Plans are essential but they are not set in concrete (totally fixed). If they are not working, or if the circumstances change, then plans need to change too. Monitoring and evaluation are both tools which help a project or organization know when plans are not working, and when circumstances have changed. They give management the information it needs to make decisions about the project or organization, about changes that are necessary in strategy or plans. Through this, the constants remain the pillars of the strategic framework: the problem analysis, the vision, and the values of the project or organization.
Everything else is negotiable. Getting something wrong is not a crime but failing to learn from past mistakes because you are not monitoring and evaluating, is. It is important to recognize that monitoring and evaluation are not magic wands that can be waved to make problems disappear, or to cure them, or to miraculously make changes without a lot of hard work being put in by the project or organization. In themselves, they are not a solution, but they are valuable tools. Monitoring and evaluation can: • Help you identify problems and their causes; Suggest possible solutions to problems; • Raise questions about assumptions and strategy; • Push you to reflect on where you are going and how you are getting there; • Provide you with information and insight; • Encourage you to act on the information and insight; • Increase the likelihood that you will make a positive development difference. The effect of monitoring and evaluation can be seen in the following cycle. Note that you will monitor and adjust several times before you are ready to evaluate and replan. EVALUATION Monitoring involves: Establishing indicators of efficiency, effectiveness and impact; • Setting up systems to collect information relating to these indicators; • Collecting and recording the information; • Analyzing the information; • Using the information to inform day-to-day management. Monitoring is an internal function in any project or organization. Evaluation involves: • Looking at what the project or organization intended to achieve – what difference did it want to make? What impact did it want to make? • Assessing its progress towards what it wanted to achieve, its impact targets. Looking at the strategy of the project or organization. Did it have a strategy? Was it effective in following its strategy? Did the strategy work? If not, why not? • Looking at how it worked. Was there an efficient use of resources? What were the opportunity costs of the way it chose to work? How sustainable is the way in which the project or organization works? What are the implications for the various stakeholders in the way the organization works? In an evaluation, we look at efficiency, effectiveness and impact.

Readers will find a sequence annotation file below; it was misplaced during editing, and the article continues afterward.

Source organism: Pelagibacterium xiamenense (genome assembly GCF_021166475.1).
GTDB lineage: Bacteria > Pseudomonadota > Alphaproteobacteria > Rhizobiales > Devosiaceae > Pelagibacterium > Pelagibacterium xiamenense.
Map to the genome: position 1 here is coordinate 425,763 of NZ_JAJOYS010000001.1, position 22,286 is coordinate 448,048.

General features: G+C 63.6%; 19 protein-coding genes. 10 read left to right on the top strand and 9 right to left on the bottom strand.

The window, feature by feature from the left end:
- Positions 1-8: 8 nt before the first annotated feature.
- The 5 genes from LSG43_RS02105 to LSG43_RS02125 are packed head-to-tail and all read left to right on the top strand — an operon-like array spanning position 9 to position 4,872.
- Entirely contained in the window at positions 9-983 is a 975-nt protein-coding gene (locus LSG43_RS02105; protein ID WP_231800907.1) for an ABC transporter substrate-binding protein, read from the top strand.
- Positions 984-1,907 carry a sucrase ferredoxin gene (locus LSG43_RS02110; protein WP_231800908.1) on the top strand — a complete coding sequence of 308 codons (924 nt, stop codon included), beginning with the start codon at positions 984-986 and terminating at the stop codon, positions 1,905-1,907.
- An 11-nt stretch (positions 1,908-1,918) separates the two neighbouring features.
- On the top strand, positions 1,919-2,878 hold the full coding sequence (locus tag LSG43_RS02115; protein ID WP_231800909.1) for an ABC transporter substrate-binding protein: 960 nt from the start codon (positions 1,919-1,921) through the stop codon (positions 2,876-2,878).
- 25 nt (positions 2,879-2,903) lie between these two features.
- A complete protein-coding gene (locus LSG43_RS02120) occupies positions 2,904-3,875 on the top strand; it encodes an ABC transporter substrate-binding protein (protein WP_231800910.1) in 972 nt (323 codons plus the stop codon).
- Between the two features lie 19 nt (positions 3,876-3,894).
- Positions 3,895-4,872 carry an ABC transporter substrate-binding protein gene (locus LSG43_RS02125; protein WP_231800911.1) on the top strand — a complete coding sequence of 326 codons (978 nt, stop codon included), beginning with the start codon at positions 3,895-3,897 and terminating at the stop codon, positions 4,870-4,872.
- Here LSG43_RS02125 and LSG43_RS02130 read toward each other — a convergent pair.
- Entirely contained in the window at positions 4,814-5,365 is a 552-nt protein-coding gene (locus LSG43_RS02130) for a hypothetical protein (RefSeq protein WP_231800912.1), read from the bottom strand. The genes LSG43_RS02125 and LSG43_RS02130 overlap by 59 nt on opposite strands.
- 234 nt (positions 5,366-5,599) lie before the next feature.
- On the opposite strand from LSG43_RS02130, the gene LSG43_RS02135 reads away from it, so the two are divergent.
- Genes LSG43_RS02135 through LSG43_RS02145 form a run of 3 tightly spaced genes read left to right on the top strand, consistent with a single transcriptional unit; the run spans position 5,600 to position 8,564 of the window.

There are many different ways of doing an evaluation. Some of the more common terms you may have come across are: • Self-evaluation: This involves an organization or project holding up a mirror to itself and assessing how it is doing, as a way of learning and improving practice. It takes a very self-reflective and honest organization to do this effectively, but it can be an important learning experience. • Participatory evaluation: This is a form of internal evaluation. The intention is to involve as many people with a direct stake in the work as possible.
This may mean project staff and beneficiaries working together on the evaluation. If an outsider is called in, it is to act as a facilitator of the process, not an evaluator. • Rapid Participatory Appraisal: Originally used in rural areas, the same methodology can, in fact, be applied in most communities. This is a qualitative way of doing evaluations. It is semi-structured and carried out by an interdisciplinary team over a short time. It is used as a starting point for understanding a local situation and is a quick, cheap, useful way to gather information.
It involves the use of secondary data review, direct observation, semi-structured interviews, key informants, group interviews, games, diagrams, maps and calendars. In an evaluation context, it allows one to get valuable input from those who are supposed to be benefiting from the development work. It is flexible and interactive. • External evaluation: This is an evaluation done by a carefully chosen outsider or outsider team. • Interactive evaluation: This involves a very active interaction between an outside evaluator or evaluation team and the organization or project being evaluated.